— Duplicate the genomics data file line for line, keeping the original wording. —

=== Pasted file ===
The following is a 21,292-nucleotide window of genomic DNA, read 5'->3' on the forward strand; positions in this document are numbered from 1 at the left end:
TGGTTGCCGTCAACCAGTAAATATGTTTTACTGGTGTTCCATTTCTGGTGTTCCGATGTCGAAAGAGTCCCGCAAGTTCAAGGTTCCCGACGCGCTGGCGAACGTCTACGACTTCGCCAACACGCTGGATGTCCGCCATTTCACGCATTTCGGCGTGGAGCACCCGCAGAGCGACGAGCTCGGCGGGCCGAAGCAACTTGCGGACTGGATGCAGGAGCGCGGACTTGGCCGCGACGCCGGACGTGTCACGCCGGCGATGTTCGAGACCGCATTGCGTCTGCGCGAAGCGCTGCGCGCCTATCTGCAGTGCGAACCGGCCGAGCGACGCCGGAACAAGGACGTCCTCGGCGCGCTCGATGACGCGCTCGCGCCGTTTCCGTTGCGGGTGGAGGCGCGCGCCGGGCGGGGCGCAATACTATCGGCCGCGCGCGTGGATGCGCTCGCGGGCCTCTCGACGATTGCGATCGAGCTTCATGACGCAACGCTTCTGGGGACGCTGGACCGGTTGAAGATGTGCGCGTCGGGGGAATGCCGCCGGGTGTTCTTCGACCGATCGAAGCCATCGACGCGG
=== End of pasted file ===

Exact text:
The following is a 21,292-nucleotide window of genomic DNA, read 5'->3' on the forward strand; positions in this document are numbered from 1 at the left end:
TGGTTGCCGTCAACCAGTAAATATGTTTTACTGGTGTTCCATTTCTGGTGTTCCGATGTCGAAAGAGTCCCGCAAGTTCAAGGTTCCCGACGCGCTGGCGAACGTCTACGACTTCGCCAACACGCTGGATGTCCGCCATTTCACGCATTTCGGCGTGGAGCACCCGCAGAGCGACGAGCTCGGCGGGCCGAAGCAACTTGCGGACTGGATGCAGGAGCGCGGACTTGGCCGCGACGCCGGACGTGTCACGCCGGCGATGTTCGAGACCGCATTGCGTCTGCGCGAAGCGCTGCGCGCCTATCTGCAGTGCGAACCGGCCGAGCGACGCCGGAACAAGGACGTCCTCGGCGCGCTCGATGACGCGCTCGCGCCGTTTCCGTTGCGGGTGGAGGCGCGCGCCGGGCGGGGCGCAATACTATCGGCCGCGCGCGTGGATGCGCTCGCGGGCCTCTCGACGATTGCGATCGAGCTTCATGACGCAACGCTTCTGGGGACGCTGGACCGGTTGAAGATGTGCGCGTCGGGGGAATGCCGCCGGGTGTTCTTCGACCGATCGAAGCCATCGACGCGG